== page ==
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Neuro-Linguistic Programming

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Updated March 01, 2012

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Definition:

Neuro-linguistic programming, or NLP, is a controversial psychotherapeutic approach that is utilized in a variety of settings, such as business communication. The system has not been empirically validated, so it is most often used by self-help advocates and life skills coaches rather than mental health professionals.

NLP was developed in the 1970s by a mathematician and a linguist who studied tapes of therapy sessions performed by Gestalt therapist Fritz Perls. The pair noticed that certain sentence structures and ways of phrasing ideas resulted in better client acceptance of the therapist's ideas. Working from Perls' Gestalt perspective, the founders brought in therapists to help them develop a new form of therapy.

Over the decades, NLP developed into a method for helping clients with desired life goals and changes, rather than focusing on specific diagnoses from the DSM (Diagnostic and Statistical Manual).

This focus on the client's perceptions of the world is central to NLP techniques. According to NLP, what happens to you is less important than your reaction to it. Your reactions and behaviors are logical and make sense for you, but you have the power to change them at any time. It is the therapist's job to establish trust and rapport, and guide you through the necessary steps.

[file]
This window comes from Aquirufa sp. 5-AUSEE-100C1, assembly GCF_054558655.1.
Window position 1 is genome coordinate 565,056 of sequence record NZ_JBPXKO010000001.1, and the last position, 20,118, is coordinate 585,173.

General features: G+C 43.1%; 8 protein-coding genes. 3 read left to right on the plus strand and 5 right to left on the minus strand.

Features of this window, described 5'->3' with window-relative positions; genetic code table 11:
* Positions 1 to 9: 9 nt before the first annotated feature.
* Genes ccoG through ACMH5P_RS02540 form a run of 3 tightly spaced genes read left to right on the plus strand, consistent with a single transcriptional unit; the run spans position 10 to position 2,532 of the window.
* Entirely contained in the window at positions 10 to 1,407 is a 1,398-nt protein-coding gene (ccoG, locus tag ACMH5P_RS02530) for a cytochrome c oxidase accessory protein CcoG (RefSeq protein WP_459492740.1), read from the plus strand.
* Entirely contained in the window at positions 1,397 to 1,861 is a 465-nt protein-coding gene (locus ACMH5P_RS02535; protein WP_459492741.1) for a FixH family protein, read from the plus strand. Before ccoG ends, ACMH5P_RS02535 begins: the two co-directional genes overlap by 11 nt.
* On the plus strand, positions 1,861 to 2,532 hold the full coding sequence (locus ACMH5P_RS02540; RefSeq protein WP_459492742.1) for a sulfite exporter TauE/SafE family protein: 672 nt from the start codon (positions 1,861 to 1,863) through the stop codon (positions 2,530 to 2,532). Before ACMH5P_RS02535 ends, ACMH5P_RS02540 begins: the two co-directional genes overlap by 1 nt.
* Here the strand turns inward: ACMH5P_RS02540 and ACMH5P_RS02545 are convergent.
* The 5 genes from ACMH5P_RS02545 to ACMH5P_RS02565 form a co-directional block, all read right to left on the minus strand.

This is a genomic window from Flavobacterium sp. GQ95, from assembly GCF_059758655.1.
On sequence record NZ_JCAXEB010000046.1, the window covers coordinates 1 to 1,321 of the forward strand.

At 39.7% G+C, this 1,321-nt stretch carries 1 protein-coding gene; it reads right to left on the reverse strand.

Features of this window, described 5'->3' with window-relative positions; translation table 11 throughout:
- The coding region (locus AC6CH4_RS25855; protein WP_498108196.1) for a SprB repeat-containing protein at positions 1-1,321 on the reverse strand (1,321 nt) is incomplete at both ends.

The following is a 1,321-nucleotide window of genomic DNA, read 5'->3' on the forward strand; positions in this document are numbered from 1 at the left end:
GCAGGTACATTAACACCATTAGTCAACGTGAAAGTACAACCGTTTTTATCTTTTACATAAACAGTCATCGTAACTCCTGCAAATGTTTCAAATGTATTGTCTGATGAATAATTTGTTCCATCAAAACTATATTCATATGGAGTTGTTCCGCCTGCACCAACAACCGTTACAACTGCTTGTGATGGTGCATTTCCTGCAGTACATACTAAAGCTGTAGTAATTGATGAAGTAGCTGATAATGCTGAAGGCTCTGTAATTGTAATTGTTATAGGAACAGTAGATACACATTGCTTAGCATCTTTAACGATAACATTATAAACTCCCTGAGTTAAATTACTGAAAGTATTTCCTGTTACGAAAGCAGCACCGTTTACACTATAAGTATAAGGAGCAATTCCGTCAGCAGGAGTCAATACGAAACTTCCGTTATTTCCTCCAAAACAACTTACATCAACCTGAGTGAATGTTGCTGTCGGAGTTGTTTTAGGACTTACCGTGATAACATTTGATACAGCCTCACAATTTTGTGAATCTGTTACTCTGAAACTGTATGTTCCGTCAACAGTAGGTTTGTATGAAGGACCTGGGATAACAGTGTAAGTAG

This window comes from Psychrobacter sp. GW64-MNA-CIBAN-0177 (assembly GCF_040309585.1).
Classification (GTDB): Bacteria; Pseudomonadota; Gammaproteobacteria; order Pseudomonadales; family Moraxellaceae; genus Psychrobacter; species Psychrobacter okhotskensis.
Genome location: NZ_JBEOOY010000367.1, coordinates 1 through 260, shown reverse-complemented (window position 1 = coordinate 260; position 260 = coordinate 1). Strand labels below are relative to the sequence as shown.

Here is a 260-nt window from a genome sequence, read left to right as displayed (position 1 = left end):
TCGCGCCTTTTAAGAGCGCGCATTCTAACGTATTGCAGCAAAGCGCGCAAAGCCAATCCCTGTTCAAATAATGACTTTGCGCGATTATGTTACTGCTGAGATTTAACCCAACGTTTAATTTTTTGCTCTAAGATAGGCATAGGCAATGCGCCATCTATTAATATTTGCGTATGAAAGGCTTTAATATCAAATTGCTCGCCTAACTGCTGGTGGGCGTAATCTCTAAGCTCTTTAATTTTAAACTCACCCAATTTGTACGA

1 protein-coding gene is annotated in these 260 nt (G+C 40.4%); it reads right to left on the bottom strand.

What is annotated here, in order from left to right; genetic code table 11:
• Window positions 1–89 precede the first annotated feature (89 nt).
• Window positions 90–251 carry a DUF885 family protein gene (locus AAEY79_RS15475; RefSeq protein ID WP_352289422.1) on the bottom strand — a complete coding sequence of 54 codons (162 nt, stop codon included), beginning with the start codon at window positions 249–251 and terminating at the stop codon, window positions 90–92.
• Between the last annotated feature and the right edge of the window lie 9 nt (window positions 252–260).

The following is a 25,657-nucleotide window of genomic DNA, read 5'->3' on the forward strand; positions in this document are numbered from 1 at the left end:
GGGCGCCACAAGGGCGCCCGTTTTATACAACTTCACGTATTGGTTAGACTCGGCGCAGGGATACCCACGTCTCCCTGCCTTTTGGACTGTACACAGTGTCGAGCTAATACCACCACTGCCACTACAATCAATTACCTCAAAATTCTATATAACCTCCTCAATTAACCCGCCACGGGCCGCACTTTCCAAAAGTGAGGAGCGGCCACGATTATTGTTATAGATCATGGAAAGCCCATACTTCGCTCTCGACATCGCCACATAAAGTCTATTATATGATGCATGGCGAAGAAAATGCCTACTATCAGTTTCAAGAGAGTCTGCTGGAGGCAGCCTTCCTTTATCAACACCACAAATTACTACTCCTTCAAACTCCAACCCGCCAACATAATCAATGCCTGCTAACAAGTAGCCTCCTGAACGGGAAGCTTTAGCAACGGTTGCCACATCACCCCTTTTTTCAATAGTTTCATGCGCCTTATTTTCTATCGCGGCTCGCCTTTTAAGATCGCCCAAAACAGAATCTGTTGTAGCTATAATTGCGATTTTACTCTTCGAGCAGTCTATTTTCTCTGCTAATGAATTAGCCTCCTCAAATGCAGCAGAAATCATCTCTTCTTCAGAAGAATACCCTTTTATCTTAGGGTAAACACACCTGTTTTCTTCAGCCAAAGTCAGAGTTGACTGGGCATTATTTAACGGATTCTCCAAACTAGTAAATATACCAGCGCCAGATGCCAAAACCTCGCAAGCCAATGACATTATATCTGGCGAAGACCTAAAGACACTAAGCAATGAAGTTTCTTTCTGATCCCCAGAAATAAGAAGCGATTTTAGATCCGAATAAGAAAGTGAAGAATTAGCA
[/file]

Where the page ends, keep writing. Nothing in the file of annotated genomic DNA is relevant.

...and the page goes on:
There have been a variety of criticisms of the underlying assumptions and efficacy of help. Although NLP shares much of the same focus as cognitive-behavioral therapy in its efforts to change learned behavioral patterns, it is best seen as an adjunct to, rather than a replacement for, traditional therapeutic techniques.

Alternate Spellings: neurolinguistic programming
Examples:
Jeanine's therapist used neuro-linguistic programming in tandem with traditional cognitive-behavioral therapy to help Jeanine battle social phobia.
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